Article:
Jason VanMeetren
Trade & Environment: Energy, the Political and Environmental Crisis of the Next Millenium
March 8, 1999

Smog is a mixture of solid and liquid fog and smoke particles formed when humidity is high and the air so calm that smoke and fumes accumulate near their source.  Smog is caused by a number of different pollutants and has some rather serious negative effects on people, animals, and plant life. Dense urban areas suffer the worst from smog specifically during prolonged periods of heat inversion that often create a smog-trapping ceiling over a city.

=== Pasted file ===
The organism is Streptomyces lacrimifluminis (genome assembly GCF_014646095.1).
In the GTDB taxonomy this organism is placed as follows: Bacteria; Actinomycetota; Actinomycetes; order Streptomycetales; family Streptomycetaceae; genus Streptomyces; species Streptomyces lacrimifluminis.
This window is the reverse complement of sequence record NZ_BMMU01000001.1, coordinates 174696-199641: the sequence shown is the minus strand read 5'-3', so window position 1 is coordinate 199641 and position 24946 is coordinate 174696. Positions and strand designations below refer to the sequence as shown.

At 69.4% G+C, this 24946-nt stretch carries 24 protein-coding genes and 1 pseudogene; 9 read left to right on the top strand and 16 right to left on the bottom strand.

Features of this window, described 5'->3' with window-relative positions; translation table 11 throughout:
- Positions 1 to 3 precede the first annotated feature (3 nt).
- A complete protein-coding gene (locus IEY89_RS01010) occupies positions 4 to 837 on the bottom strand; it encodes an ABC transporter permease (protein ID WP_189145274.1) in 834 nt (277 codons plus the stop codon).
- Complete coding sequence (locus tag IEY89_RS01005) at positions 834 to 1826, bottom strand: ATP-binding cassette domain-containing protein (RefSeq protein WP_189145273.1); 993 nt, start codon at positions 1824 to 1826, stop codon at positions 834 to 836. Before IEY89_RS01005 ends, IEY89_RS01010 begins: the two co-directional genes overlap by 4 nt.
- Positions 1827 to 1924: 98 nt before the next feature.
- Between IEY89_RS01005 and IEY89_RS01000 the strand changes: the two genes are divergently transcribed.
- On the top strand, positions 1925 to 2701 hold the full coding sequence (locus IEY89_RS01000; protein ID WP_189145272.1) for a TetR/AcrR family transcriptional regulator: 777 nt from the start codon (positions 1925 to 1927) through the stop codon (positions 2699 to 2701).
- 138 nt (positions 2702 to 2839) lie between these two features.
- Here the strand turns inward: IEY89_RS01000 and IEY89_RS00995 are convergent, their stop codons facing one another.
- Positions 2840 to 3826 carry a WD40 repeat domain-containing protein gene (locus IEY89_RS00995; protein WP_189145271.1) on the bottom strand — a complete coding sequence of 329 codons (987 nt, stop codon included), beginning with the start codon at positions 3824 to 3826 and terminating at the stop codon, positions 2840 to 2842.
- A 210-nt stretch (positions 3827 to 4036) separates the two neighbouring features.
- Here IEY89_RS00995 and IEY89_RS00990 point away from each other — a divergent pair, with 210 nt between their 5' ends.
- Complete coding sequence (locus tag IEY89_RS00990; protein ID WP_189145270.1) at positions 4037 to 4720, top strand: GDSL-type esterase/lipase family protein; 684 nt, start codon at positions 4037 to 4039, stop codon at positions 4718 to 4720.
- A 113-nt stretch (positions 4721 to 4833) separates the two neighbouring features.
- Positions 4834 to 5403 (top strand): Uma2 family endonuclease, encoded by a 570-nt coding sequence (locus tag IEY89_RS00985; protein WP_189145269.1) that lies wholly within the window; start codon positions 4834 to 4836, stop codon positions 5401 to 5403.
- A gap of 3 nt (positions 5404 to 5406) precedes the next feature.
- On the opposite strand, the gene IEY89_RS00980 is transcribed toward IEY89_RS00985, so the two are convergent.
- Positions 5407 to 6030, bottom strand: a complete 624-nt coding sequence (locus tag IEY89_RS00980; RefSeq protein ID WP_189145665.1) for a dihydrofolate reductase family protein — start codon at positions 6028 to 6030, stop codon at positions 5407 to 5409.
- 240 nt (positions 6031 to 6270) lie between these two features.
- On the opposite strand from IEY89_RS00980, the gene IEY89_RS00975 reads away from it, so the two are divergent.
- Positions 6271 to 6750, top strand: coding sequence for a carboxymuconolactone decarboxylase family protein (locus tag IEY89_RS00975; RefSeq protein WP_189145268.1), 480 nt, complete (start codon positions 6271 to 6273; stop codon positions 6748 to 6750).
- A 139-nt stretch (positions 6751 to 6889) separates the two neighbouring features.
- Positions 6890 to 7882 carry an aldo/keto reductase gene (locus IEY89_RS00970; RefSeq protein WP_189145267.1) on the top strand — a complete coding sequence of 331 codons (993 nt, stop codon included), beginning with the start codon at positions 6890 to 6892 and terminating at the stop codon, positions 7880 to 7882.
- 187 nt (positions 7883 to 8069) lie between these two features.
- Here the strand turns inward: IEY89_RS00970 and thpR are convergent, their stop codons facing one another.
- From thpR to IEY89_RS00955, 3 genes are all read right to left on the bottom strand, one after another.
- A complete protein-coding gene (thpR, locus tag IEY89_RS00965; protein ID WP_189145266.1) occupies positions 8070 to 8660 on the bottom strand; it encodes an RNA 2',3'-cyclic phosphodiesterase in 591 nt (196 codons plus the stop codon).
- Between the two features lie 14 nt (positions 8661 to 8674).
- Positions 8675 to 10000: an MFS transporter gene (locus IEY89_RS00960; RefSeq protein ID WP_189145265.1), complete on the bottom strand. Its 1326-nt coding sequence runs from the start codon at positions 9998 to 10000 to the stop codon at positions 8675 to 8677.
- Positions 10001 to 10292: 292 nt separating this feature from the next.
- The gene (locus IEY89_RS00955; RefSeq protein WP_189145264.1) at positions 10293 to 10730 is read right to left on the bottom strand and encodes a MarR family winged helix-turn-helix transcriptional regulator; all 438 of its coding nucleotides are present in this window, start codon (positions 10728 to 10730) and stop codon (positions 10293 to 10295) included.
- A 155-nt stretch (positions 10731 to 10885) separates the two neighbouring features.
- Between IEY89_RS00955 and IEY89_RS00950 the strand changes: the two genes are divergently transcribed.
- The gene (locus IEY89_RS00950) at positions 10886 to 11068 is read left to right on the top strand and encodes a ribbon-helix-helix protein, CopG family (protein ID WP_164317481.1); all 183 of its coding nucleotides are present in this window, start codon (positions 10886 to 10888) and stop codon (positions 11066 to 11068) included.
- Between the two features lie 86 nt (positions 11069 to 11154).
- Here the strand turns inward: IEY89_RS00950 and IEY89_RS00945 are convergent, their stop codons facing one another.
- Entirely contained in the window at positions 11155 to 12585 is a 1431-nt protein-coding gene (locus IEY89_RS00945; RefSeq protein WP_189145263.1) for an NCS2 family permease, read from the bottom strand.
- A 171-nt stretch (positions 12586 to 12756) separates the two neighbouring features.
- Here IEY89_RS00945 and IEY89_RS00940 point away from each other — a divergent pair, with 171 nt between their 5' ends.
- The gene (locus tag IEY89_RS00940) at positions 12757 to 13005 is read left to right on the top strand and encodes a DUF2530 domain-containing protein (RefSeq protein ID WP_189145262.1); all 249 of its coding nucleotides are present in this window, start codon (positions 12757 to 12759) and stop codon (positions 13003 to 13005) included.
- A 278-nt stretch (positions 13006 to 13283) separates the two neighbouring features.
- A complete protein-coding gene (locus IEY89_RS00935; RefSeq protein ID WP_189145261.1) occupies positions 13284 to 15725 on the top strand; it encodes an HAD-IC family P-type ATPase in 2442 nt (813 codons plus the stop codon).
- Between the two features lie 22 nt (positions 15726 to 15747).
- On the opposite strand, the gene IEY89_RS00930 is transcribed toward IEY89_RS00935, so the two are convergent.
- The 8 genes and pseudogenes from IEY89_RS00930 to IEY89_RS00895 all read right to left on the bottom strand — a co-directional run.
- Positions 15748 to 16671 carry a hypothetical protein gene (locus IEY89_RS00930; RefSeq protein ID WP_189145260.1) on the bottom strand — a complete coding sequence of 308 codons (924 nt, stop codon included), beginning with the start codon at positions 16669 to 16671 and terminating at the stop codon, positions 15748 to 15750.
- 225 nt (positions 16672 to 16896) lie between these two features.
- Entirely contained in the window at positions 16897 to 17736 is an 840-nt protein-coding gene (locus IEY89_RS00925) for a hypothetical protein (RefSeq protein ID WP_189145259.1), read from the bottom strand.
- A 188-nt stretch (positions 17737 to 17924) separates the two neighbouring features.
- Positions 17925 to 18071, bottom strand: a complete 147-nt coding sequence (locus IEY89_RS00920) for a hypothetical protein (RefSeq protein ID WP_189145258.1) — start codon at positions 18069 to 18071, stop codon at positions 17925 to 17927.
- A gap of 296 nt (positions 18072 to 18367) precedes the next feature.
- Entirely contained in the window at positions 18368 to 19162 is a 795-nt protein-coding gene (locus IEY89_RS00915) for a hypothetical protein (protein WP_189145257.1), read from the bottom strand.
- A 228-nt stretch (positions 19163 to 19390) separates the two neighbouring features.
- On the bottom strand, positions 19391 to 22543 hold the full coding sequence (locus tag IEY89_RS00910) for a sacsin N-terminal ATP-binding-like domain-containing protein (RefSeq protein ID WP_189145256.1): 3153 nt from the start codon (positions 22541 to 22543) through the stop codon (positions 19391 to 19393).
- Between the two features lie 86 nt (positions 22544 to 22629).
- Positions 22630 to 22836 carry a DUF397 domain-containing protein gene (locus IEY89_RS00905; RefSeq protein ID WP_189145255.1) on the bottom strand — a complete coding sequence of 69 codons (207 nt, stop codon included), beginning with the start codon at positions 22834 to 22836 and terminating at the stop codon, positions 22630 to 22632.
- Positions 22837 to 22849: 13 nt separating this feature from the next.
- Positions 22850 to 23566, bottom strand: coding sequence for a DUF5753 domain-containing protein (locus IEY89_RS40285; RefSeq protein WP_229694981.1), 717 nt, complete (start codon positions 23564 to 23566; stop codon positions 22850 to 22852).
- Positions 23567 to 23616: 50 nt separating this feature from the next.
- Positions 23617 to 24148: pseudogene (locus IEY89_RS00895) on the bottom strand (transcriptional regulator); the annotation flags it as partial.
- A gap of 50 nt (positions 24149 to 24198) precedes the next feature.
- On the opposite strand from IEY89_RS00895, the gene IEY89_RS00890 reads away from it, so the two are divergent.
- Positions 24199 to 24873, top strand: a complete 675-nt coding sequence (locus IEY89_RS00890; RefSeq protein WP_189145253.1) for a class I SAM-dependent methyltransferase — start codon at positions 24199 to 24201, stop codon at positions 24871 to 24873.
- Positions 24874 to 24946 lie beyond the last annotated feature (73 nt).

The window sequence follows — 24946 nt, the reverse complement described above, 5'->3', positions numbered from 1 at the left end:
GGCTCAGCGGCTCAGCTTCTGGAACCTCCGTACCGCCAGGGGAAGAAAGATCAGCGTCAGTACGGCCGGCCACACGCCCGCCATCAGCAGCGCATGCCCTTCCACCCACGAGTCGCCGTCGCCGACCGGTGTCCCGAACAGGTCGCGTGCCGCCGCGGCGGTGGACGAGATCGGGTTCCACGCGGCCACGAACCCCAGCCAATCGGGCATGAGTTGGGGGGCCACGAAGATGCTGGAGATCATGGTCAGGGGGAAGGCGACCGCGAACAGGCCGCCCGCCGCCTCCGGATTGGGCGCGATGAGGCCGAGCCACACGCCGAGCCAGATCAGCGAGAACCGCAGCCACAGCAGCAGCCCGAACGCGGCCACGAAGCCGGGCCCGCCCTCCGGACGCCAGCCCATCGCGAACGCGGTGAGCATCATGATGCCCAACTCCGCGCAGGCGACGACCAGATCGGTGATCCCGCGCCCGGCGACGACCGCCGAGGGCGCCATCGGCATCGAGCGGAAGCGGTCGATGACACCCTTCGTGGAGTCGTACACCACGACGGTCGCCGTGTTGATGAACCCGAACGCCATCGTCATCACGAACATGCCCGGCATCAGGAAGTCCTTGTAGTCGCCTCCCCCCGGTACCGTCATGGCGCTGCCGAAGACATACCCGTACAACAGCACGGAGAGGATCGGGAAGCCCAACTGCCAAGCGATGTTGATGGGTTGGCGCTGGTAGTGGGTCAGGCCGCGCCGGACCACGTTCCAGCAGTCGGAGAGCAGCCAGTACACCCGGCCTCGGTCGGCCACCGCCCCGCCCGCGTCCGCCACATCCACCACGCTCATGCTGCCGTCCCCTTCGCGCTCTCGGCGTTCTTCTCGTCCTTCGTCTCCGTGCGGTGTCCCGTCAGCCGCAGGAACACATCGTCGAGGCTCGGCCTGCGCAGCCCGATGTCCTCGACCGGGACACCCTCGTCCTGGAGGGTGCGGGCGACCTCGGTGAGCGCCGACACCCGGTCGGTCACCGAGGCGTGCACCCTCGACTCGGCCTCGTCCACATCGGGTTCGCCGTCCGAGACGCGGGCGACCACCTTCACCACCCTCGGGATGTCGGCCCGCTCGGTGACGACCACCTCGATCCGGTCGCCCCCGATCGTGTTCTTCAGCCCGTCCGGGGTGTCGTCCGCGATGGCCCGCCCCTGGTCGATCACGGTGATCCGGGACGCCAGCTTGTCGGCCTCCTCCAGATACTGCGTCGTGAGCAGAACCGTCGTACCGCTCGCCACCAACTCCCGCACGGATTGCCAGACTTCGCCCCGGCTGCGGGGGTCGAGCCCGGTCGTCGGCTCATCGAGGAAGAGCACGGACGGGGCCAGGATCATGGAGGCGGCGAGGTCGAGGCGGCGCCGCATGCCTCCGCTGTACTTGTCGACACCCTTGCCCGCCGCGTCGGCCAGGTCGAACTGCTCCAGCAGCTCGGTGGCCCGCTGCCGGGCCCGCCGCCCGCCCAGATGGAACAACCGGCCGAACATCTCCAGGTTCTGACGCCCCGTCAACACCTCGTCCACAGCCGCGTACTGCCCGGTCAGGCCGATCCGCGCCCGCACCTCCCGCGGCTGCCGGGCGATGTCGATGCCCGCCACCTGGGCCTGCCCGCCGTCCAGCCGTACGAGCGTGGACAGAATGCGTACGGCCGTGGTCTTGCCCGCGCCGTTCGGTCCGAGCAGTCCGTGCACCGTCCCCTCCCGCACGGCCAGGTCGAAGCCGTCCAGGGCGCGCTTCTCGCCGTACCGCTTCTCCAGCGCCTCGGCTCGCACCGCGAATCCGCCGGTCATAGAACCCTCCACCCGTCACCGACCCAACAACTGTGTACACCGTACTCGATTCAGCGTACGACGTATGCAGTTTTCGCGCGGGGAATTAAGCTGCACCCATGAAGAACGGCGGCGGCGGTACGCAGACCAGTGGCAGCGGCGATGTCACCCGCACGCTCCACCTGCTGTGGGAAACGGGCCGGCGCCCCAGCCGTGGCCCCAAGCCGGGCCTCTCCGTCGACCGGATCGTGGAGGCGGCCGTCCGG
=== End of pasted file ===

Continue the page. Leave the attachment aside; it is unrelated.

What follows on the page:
Los Angeles, California has the highest smog levels in the nation and unfortunately serves as an example of how dangerous smog can be. Rep. Henry A. Waxman asked the minority staff of the Committee on Government Reform of the U.S. House of Representatives to investigate the public's exposure to hazardous air pollutants in Los Angeles. This congressional staff report presents the results of this investigation. It finds that many residents of Los Angeles may be exposed to levels of hazardous air pollutants that are hundreds of times higher than the goals of the Clean Air Act[i].  In a recent study done by the US Clean Air Network, Los Angeles was recognized to have had at least 79 days classified as unsafe due to high smog levels last year2.   However, because Los Angeles has such high smog levels, the city can also be useful in understanding how Americans can avoid such dangerous smog levels in the future.    Using Los Angeles as a model one can better understand the activities that cause smog, the risks that appear as a result of smog, and the ideas available to help reduce smog levels in America and throughout the world.